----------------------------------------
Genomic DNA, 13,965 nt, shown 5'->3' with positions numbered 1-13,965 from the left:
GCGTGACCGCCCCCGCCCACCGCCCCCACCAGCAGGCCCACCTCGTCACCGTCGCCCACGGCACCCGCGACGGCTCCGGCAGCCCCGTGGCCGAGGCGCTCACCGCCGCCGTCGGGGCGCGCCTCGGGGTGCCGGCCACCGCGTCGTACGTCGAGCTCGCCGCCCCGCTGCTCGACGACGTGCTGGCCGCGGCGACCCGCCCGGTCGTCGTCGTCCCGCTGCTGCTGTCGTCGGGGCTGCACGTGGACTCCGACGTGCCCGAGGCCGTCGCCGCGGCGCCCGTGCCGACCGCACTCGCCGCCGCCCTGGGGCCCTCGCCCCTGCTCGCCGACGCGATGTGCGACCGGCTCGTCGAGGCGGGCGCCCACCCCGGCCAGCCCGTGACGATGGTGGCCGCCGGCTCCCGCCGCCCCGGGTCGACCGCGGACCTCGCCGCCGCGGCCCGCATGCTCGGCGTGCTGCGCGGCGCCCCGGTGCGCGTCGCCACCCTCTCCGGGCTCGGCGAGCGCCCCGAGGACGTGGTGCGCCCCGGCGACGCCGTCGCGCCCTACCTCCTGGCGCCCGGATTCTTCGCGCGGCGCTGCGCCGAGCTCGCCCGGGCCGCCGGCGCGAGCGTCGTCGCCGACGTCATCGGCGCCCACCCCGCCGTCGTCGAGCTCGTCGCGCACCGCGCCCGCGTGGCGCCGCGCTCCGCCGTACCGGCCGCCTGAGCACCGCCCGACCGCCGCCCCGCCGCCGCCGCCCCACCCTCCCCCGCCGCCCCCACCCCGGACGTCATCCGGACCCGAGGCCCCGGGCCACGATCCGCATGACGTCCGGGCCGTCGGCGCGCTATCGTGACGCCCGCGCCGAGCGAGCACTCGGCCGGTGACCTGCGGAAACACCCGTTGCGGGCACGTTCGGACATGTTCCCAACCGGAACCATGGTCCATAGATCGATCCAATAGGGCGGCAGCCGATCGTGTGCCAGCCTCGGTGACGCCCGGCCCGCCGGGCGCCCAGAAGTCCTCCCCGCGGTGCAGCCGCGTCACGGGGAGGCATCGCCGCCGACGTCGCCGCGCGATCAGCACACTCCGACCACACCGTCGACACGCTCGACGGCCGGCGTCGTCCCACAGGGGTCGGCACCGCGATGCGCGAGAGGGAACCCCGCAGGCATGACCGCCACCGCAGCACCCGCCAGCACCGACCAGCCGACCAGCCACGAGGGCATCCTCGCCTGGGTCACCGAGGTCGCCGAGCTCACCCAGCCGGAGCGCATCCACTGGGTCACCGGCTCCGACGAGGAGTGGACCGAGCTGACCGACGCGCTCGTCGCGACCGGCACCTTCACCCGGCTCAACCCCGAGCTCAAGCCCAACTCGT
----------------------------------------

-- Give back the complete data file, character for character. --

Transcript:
Genomic DNA, 13,965 nt, shown 5'->3' with positions numbered 1-13,965 from the left:
GCGTGACCGCCCCCGCCCACCGCCCCCACCAGCAGGCCCACCTCGTCACCGTCGCCCACGGCACCCGCGACGGCTCCGGCAGCCCCGTGGCCGAGGCGCTCACCGCCGCCGTCGGGGCGCGCCTCGGGGTGCCGGCCACCGCGTCGTACGTCGAGCTCGCCGCCCCGCTGCTCGACGACGTGCTGGCCGCGGCGACCCGCCCGGTCGTCGTCGTCCCGCTGCTGCTGTCGTCGGGGCTGCACGTGGACTCCGACGTGCCCGAGGCCGTCGCCGCGGCGCCCGTGCCGACCGCACTCGCCGCCGCCCTGGGGCCCTCGCCCCTGCTCGCCGACGCGATGTGCGACCGGCTCGTCGAGGCGGGCGCCCACCCCGGCCAGCCCGTGACGATGGTGGCCGCCGGCTCCCGCCGCCCCGGGTCGACCGCGGACCTCGCCGCCGCGGCCCGCATGCTCGGCGTGCTGCGCGGCGCCCCGGTGCGCGTCGCCACCCTCTCCGGGCTCGGCGAGCGCCCCGAGGACGTGGTGCGCCCCGGCGACGCCGTCGCGCCCTACCTCCTGGCGCCCGGATTCTTCGCGCGGCGCTGCGCCGAGCTCGCCCGGGCCGCCGGCGCGAGCGTCGTCGCCGACGTCATCGGCGCCCACCCCGCCGTCGTCGAGCTCGTCGCGCACCGCGCCCGCGTGGCGCCGCGCTCCGCCGTACCGGCCGCCTGAGCACCGCCCGACCGCCGCCCCGCCGCCGCCGCCCCACCCTCCCCCGCCGCCCCCACCCCGGACGTCATCCGGACCCGAGGCCCCGGGCCACGATCCGCATGACGTCCGGGCCGTCGGCGCGCTATCGTGACGCCCGCGCCGAGCGAGCACTCGGCCGGTGACCTGCGGAAACACCCGTTGCGGGCACGTTCGGACATGTTCCCAACCGGAACCATGGTCCATAGATCGATCCAATAGGGCGGCAGCCGATCGTGTGCCAGCCTCGGTGACGCCCGGCCCGCCGGGCGCCCAGAAGTCCTCCCCGCGGTGCAGCCGCGTCACGGGGAGGCATCGCCGCCGACGTCGCCGCGCGATCAGCACACTCCGACCACACCGTCGACACGCTCGACGGCCGGCGTCGTCCCACAGGGGTCGGCACCGCGATGCGCGAGAGGGAACCCCGCAGGCATGACCGCCACCGCAGCACCCGCCAGCACCGACCAGCCGACCAGCCACGAGGGCATCCTCGCCTGGGTCACCGAGGTCGCCGAGCTCACCCAGCCGGAGCGCATCCACTGGGTCACCGGCTCCGACGAGGAGTGGACCGAGCTGACCGACGCGCTCGTCGCGACCGGCACCTTCACCCGGCTCAACCCCGAGCTCAAGCCCAACTCGT